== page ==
Kim invites experts to view nuke site shutdown
US optimism is countered by critics who doubt North Korea vow to give up nuclear weapons
Kim Jong-un has vowed to dismantle North Korea's main nuclear testing site in May and invited South Korean and US experts, as well as journalists, to view the process.
The dictator's pledge was made to Moon Jae-in, South Korea's president, during their historic talks on Friday, according to Mr Moon's spokesman.
As well as promising to close the Punggye-ri bomb testing site, Mr Kim said he would change North Korea's time zone by half an hour, to match South Korea. Reports of the pledges came as senior White House figures spoke optimistically about hopes for full North Korean denuclearisation.
Mike Pompeo, the US secretary of state, who held secret talks with Mr Kim (inset) at Easter when he was still head of the CIA, said the US had an "obligation" to pursue a diplomatic solution with North Korea.
He said the US must "engage in diplomatic discourse to try and find a peaceful solution so that Americans aren't held at risk by Kim Jong-un and his nuclear arsenal".
Mr Kim and Mr Moon, meeting in a "truce village" between their countries' borders on Friday, pledged to work towards the "complete denuclearisation" of the Korean peninsular.
The meeting, which some analysts criticised for not producing a timetable or firm plans for denuclearisation, came ahead of Mr Kim's scheduled talk with US President Donald Trump, within the next few weeks.
According to a team of Chinese geologists, the Punggye-ri site may not be usable anyway, having suffered a land collapse following North Korea's sixth nuclear bomb test in September last year. However, Yoon Young-chan, Mr Moon's spokesman, said that Mr Kim claimed the site still had new tunnels "in a very good condition".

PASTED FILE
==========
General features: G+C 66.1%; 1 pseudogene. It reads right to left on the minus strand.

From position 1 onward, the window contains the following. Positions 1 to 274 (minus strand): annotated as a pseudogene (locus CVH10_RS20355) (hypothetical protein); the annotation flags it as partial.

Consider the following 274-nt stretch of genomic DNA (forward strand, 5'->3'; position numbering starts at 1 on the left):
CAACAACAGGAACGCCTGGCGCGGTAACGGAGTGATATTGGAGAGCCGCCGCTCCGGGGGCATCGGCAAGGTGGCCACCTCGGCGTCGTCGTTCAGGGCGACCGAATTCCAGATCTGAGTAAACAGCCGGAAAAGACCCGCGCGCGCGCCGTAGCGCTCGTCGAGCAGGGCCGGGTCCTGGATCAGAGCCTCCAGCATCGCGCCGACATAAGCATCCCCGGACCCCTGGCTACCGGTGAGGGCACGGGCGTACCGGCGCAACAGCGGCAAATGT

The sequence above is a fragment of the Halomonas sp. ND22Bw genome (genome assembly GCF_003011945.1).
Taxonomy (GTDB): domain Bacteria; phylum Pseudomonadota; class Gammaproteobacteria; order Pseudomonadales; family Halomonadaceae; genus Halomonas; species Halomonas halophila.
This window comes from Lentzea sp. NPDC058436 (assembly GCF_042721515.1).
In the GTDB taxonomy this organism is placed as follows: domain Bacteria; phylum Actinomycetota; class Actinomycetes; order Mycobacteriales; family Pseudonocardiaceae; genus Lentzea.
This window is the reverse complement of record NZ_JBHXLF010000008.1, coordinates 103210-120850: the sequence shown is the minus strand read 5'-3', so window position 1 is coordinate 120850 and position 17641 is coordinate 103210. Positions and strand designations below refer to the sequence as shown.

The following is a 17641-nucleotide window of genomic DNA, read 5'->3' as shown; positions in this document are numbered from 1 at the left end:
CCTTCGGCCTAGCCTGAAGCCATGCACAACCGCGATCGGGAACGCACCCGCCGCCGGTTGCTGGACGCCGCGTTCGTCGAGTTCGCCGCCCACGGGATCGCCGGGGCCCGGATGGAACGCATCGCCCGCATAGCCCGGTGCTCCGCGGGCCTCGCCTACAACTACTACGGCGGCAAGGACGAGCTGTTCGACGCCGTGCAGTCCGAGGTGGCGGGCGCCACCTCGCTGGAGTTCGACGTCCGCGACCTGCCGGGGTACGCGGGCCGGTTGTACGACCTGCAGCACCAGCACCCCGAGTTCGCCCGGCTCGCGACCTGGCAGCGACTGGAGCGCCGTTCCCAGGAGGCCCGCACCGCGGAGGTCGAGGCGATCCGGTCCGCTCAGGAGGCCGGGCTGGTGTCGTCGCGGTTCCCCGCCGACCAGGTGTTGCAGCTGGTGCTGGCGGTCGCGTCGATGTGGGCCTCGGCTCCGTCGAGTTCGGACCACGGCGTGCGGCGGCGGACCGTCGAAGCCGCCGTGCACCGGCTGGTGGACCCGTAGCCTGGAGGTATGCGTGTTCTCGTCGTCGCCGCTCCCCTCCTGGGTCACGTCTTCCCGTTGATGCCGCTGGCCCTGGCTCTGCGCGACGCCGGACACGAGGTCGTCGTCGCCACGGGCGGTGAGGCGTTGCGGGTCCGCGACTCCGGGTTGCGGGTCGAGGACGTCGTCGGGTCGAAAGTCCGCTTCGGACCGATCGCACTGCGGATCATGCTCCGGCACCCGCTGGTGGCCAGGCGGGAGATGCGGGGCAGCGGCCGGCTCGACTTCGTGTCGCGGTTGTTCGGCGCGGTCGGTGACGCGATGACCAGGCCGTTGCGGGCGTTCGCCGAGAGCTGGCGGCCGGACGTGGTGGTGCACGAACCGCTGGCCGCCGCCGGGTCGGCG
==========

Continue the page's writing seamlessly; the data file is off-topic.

Yesterday, Mr Yoon quoted Mr Kim as saying: "Once we start talking, the United States will know that I am not a person to launch nuclear weapons at South Korea, the Pacific or the United States ... if we maintain frequent meetings and build trust with the US and receive promises for an end to the war and a non-aggression treaty, then why would we need to live in difficulty by keeping our nuclear weapons?"
Analysts cast doubt over the meaningfulness of Mr Kim's pledges. Before the talks, Jeffrey Lewis, director of the East Asia Nonproliferation Programme at the Middlebury Institute of International Studies, said Mr Kim did not need the Punggye-ri site, and could "shift big tests to neighbouring mountains".
Professor Tong Zhu, a fellow in the Nuclear Policy Programme at Beijing's Carnegie-Tsinghua Centre for Global Policy, said: "There is no way that North Korea is going to give up its nuclear deterrent capability. North Korea worked so hard to obtain that capability in the first place.
"Its primary objective is to keep its nuclear capabilities, then the next priority is to address the negative consequences resulting from its nuclear development. Then to develop a normal relationship with the rest of the international community."
Yesterday, John Bolton, the US national security adviser, was asked by Fox News whether US concessions to North Korea - such as the easing of sanctions - would require Mr Kim to give up his nuclear weapons entirely. "We have very much in mind the Libya model from 2003-2004," he replied.
Mr Bolton was referring to Muammar Gaddafi, then Libyan president, allowing US weapons inspectors to help dismantle Libya's nuclear and chemical weapons programmes following years of sanctions.
Analysts have argued Mr Kim sees the fate of Gaddafi, who was toppled from power then killed in 2011 after US forces attacked troops loyal to him, as a cautionary tale.
With the clock ticking towards the historic Trump-Kim meeting, Mr Yoon also suggested Mr Kim's decision to alter North Korea's time zone was made when he saw two wall clocks in a summit room showing different times. Mr Yoon said Mr Kim found it "heartbreaking".
Pope Francis last night lauded Mr Kim and Mr Moon for their "brave commitment... to follow a sincere path to peace towards a Korean peninsula free of nuclear weapons". (© Daily Telegraph, London)